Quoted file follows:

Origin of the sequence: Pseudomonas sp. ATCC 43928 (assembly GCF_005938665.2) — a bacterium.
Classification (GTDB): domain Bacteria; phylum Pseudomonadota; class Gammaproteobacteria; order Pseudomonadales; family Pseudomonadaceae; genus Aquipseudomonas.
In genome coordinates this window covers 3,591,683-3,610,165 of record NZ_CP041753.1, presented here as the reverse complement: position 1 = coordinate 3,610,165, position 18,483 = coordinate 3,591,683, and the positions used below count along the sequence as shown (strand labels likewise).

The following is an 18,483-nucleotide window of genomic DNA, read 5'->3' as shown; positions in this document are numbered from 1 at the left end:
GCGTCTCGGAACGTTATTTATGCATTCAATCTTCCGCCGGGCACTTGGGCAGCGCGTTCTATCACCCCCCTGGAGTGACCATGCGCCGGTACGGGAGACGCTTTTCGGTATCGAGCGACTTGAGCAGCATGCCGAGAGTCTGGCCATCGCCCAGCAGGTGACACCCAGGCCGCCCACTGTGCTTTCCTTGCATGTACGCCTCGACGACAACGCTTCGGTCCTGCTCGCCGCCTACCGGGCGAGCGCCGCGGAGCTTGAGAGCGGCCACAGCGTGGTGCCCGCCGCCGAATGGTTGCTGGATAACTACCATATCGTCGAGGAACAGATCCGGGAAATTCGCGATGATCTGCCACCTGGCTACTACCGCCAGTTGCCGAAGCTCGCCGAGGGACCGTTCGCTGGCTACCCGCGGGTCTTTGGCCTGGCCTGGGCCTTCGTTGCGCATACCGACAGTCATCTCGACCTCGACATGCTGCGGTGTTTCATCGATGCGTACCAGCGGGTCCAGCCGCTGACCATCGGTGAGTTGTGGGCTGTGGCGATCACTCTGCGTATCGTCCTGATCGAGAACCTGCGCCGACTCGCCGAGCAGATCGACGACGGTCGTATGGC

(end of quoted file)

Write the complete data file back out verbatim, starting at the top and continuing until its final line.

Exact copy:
Origin of the sequence: Pseudomonas sp. ATCC 43928 (assembly GCF_005938665.2) — a bacterium.
Classification (GTDB): domain Bacteria; phylum Pseudomonadota; class Gammaproteobacteria; order Pseudomonadales; family Pseudomonadaceae; genus Aquipseudomonas.
In genome coordinates this window covers 3,591,683-3,610,165 of record NZ_CP041753.1, presented here as the reverse complement: position 1 = coordinate 3,610,165, position 18,483 = coordinate 3,591,683, and the positions used below count along the sequence as shown (strand labels likewise).

The following is an 18,483-nucleotide window of genomic DNA, read 5'->3' as shown; positions in this document are numbered from 1 at the left end:
GCGTCTCGGAACGTTATTTATGCATTCAATCTTCCGCCGGGCACTTGGGCAGCGCGTTCTATCACCCCCCTGGAGTGACCATGCGCCGGTACGGGAGACGCTTTTCGGTATCGAGCGACTTGAGCAGCATGCCGAGAGTCTGGCCATCGCCCAGCAGGTGACACCCAGGCCGCCCACTGTGCTTTCCTTGCATGTACGCCTCGACGACAACGCTTCGGTCCTGCTCGCCGCCTACCGGGCGAGCGCCGCGGAGCTTGAGAGCGGCCACAGCGTGGTGCCCGCCGCCGAATGGTTGCTGGATAACTACCATATCGTCGAGGAACAGATCCGGGAAATTCGCGATGATCTGCCACCTGGCTACTACCGCCAGTTGCCGAAGCTCGCCGAGGGACCGTTCGCTGGCTACCCGCGGGTCTTTGGCCTGGCCTGGGCCTTCGTTGCGCATACCGACAGTCATCTCGACCTCGACATGCTGCGGTGTTTCATCGATGCGTACCAGCGGGTCCAGCCGCTGACCATCGGTGAGTTGTGGGCTGTGGCGATCACTCTGCGTATCGTCCTGATCGAGAACCTGCGCCGACTCGCCGAGCAGATCGACGACGGTCGTATGGC